I’m still trying to develop the outdoor role-play area and would love some wedding magazines for the children to look at. My mind is racing with what direction this learning could take us. Apart from the usual make a wedding invitation, making a list of people to invite, all of which is lovely, I though about discussing with the children British customs, such as something old, new, borrowed and blue. SO, we may be asking the children to bring something in. I’m also collecting (washed) tin cans to put on the rear of the brides carriage! and our baking/junk modelling could develop into making the tallest tiered wedding cake ever – which of course the children would need to design, draw and label first!

Please send in any wedding photos, especially old ones of older family members, in black and white, so the children can appreciate how times have changed or from different cultures, or exotic locations.

We had a successful week baking, which will continue next week with small groups of children if your child didn’t get to cook this week. We are still accepting donations of cake decorations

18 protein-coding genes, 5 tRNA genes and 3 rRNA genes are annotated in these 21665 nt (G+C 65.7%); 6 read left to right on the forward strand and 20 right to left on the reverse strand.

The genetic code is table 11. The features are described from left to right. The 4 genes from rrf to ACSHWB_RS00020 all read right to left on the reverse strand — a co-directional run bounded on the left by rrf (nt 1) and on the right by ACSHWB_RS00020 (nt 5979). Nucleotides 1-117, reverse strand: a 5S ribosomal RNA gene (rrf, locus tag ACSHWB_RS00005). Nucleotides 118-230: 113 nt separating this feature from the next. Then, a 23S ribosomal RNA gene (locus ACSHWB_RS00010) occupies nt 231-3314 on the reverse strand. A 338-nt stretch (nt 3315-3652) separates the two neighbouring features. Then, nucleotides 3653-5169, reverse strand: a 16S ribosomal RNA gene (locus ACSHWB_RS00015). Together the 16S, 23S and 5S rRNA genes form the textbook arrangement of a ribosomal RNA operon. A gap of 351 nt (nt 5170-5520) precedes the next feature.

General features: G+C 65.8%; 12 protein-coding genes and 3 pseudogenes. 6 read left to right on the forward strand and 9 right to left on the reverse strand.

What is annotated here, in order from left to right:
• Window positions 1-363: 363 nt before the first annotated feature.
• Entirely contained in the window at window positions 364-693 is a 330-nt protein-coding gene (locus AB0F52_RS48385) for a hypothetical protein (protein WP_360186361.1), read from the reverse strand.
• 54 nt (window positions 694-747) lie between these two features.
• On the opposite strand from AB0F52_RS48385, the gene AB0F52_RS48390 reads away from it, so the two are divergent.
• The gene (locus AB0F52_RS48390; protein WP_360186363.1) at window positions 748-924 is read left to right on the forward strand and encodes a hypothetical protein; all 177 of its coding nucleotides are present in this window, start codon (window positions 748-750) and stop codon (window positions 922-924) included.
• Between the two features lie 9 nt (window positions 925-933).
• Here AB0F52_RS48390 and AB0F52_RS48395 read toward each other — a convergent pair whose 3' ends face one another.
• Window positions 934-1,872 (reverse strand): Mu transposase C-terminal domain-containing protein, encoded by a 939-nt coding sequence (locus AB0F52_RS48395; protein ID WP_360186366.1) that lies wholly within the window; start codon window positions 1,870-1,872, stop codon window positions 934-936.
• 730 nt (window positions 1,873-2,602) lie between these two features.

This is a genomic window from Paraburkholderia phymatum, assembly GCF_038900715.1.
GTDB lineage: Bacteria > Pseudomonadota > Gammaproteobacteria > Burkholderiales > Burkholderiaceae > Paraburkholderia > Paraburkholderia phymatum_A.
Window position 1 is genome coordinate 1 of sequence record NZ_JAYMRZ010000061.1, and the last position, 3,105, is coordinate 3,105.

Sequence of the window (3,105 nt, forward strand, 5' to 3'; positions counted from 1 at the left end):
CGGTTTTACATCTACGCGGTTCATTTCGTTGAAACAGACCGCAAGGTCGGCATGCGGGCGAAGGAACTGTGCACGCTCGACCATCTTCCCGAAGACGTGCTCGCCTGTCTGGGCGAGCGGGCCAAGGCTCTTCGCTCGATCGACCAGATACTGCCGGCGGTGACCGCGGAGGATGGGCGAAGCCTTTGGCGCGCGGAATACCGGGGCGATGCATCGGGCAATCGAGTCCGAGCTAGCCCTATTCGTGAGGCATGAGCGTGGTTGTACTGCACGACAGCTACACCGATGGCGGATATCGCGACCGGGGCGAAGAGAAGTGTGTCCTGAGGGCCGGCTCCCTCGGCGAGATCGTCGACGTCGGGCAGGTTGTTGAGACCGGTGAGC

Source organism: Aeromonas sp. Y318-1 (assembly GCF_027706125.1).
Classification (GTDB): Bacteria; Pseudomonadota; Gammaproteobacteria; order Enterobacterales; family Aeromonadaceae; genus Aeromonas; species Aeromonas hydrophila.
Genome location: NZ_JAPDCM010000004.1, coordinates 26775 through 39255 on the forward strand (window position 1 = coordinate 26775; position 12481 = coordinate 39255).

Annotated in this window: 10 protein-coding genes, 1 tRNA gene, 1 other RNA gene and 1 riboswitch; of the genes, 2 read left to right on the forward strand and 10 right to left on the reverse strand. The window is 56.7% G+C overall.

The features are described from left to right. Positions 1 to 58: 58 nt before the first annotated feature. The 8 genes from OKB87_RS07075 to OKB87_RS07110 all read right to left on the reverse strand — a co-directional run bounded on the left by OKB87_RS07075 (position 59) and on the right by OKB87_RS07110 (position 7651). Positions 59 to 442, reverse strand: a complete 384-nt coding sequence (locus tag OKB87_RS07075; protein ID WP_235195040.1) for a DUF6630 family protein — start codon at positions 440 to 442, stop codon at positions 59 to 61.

Here are a few from this week:

 

Next Week: Book Week – Dress up Friday!

As always, I need to see reading records signed and unnamed uniform continues to be an issue. Please label everything!

Mrs. Quinn.

 

 

 

Wedding Fever

We’re looking for pics of parents weddings, or key family members to adorn our wedding role play area.  Have any of the children been flower girls etc? 

Any old wedding stationary you could donate. 

We are still accepting cake decorating donations. 

Mrs. Quinn

Play Dough and Baking

We are looking forward to observing how the children use the revamped Playdough and baking area. There is a bit of a birthday theme next week as Miss Boby and I both had birthdays over half term. We are using this to introduce independent baking. 

Lots of opportunity for maths, measuring and weighing, measuring time, introducing units of measure whilst developing fine motor skills, language and observing change. Oh, and practising tidying up! 

We are looking for donations of cake tins, birthday candles and cake decorations to help resource this area. Please get in touch if you can help.

Rolling Along